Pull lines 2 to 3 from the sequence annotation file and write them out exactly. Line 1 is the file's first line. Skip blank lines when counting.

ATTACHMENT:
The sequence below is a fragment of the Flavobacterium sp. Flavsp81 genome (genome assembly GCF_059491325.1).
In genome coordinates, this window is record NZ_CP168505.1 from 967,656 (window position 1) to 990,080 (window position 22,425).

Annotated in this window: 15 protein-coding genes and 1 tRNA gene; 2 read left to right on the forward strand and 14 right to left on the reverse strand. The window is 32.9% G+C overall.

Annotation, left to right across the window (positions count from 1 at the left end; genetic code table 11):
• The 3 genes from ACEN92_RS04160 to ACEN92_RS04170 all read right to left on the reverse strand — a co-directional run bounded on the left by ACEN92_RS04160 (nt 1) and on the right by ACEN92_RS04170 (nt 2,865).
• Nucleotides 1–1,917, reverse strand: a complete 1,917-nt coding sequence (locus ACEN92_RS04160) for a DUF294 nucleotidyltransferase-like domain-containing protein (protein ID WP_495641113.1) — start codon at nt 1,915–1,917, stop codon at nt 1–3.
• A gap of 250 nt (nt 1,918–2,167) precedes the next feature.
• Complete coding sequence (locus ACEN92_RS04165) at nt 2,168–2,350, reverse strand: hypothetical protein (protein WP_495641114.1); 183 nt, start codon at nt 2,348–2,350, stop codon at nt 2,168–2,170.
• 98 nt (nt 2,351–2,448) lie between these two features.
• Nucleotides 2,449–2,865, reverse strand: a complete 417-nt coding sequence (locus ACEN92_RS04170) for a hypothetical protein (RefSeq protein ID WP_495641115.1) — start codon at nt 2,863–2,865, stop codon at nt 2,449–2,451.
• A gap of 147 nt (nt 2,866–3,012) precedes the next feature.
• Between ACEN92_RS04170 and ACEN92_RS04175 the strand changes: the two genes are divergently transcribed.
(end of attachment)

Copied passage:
In genome coordinates, this window is record NZ_CP168505.1 from 967,656 (window position 1) to 990,080 (window position 22,425).

Annotated in this window: 15 protein-coding genes and 1 tRNA gene; 2 read left to right on the forward strand and 14 right to left on the reverse strand. The window is 32.9% G+C overall.